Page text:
FOR CREATING YOUR RESUME AND COVER LETTERS ($29.95 for students and entry-level workers, $39.95 for others.) Here, you’re handheld in crafting your resume and cover letters from start to finish. offers dozens of resume styles, and for inspiration, hundreds of professionally created sample resumes and cover letters Alas, like most resume/cover letter software and coaches, ResumeMaker encourages you to use canned, bragging adjectives such as “self-starter” and “team-player.” Those create distance between applicant and employer. Better to tell brief anecdotes of problems you faced, how you approached them, and the outcome. If you're just starting out, it's fine to supplement your weak or non-existent work history with avocational skills, interests, and personality characteristics.


Individual employers’ sites. Once you’ve identified specific employers you’d like to work for, there’s no substitute for checking those employers’ sites every few days for new listings. Or at some sites, sign up for their service which emails you every time it posts a job opening that matches your chosen keywords.

Field-specific job sites. See The Riley Guide (listed above) to find those in your field. Those ads usually attract fewer applicants than and, which aggregate job listings from all the other major job sites from to monster.

You can find links to hundreds of other field-specific job sites on the aforementioned portals: and

The megasites:,, These aggregate millions of job openings. and source from monster, craigslist, etc. aggregates job listings from individual employers' sites, which attract fewer applicants.

Unless your resume is extraordinary, it will be tough to land a job by answering an ad , especially on these megasites. Good jobs not requiring a very unusual skillset usually get dozens if not hundreds of applicants.What I like best about the megasites is that it's a way to get exposed to many careers you wouldn't have known about, who's hiring, and what skills are in demand.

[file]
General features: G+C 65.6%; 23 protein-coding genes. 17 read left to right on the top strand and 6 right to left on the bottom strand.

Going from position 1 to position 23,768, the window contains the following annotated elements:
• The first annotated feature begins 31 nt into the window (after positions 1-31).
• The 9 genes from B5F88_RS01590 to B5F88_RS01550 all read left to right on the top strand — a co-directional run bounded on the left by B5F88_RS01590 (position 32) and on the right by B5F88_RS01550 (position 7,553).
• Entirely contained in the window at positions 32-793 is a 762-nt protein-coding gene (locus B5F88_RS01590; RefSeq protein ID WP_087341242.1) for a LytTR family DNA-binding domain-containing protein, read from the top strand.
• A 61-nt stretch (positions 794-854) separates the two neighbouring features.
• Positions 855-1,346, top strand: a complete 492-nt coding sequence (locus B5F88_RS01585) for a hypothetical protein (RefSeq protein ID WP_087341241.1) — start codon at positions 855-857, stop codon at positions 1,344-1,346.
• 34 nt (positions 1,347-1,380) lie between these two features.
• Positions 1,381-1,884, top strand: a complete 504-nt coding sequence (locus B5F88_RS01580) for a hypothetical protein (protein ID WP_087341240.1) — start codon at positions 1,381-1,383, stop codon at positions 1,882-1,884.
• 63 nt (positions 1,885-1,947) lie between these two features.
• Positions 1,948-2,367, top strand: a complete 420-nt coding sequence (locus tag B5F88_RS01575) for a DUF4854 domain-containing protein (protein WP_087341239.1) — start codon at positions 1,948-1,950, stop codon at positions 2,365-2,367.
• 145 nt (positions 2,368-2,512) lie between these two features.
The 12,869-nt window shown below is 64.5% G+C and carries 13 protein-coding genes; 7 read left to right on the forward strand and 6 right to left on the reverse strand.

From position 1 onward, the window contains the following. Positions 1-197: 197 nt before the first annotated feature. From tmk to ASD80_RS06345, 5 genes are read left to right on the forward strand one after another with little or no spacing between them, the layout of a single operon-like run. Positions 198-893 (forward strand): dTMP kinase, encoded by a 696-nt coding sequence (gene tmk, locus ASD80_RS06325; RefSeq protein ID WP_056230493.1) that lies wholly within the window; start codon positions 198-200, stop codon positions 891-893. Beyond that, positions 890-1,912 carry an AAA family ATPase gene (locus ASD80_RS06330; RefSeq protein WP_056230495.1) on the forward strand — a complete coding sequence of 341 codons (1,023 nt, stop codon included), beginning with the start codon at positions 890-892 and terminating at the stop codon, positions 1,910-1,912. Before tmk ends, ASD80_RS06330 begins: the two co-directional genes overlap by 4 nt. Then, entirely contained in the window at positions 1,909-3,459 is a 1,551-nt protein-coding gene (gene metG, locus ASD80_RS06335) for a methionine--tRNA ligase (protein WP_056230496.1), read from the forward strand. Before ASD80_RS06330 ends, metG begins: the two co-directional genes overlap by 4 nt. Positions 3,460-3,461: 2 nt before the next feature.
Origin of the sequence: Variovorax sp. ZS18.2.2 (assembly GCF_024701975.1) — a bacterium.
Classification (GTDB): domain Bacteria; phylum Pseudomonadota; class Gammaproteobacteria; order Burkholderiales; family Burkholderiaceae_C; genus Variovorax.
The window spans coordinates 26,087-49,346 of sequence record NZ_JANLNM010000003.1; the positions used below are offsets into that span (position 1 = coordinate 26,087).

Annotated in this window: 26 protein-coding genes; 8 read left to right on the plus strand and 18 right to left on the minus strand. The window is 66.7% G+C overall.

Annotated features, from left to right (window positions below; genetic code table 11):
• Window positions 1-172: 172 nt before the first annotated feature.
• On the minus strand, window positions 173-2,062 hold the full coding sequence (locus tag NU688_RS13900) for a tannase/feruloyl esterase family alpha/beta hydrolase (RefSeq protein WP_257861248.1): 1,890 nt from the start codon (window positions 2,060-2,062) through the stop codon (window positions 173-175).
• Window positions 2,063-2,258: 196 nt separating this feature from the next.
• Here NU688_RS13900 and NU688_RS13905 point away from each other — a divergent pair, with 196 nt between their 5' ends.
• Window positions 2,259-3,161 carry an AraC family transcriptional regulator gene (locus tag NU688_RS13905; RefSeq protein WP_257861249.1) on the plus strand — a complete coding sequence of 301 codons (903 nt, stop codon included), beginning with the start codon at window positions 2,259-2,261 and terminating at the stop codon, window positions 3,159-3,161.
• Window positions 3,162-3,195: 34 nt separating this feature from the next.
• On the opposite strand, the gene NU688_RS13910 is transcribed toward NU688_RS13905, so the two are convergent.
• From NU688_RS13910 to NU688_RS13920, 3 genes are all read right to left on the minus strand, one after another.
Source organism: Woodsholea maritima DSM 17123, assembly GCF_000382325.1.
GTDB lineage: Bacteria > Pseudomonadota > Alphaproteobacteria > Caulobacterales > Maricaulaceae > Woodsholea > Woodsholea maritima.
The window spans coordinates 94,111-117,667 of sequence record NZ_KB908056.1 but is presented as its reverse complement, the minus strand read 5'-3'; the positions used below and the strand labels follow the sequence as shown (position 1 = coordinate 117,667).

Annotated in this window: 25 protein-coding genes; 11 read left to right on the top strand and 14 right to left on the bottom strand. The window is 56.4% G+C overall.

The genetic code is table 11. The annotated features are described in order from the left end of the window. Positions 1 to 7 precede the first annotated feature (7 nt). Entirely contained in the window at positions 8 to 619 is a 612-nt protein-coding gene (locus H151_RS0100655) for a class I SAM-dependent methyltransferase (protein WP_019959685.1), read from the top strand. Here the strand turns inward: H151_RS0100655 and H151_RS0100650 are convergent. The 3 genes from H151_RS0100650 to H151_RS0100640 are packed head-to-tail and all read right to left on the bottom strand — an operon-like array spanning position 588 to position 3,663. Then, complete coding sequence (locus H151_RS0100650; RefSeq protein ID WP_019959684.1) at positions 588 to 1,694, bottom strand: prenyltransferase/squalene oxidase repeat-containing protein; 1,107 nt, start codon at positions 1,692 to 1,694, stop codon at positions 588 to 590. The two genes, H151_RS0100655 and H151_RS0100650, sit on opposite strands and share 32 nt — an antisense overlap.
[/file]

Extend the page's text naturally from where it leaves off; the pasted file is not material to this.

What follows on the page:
USAJobs. It lists thousands of federal government job openings scattered all across the country and even overseas. Alas, this site only contains two-thirds of the federal openings. To find the rest, you need to search the 150+ federal agency sites individually.HERE is a portal to those sites is:

State Jobs: Thirteen million people are employed by state governments. This portal links to all 50 states’ state government jobs Web sites. For some states, the site also links to county and city job sites.


Career Journal: This includes material from the Wall Street Journal as well as articles written just for, most of it of good quality. There’s ample material for those just starting out, but its focus is on middle and senior management

MartyNemko.comand Obviously, I'm biased--These contain my writing. But I have been told again and again that my articles offer savvy advice on picking a career, landing a job, and succeeding in it. Worth a look, I honestly believe. .


Five O’ Clock Club:Just as many alcoholics are more likely to remain sober because of Alcoholics Anonymous’ group support, many job seekers are more successful if they join a job-search group. My favorite is the Five O’Clock Club. Offering both online and in-person sessions, their weekly small groups are led by a career coach well-schooled in the proven Five O’Clock Club job search methodology. A membership costs $49 plus a moderate per-session sliding-scale fee.

Job-Hunt’s links to local support groups: This links to hundreds of support groups, arranged by state.

SALARY ADVICE,, These sites estimate salary for hundreds of occupations, adjusted by location. Glassdoor and vault provide salary information for individual companies.


It’s tempting to spend most of your job-search time on the Internet. But most successful job seekers spend most of their job search time networking and cold-contacting employers. They also focus more on becoming excellent than on selling themselves as excellent. I recommend you do the same.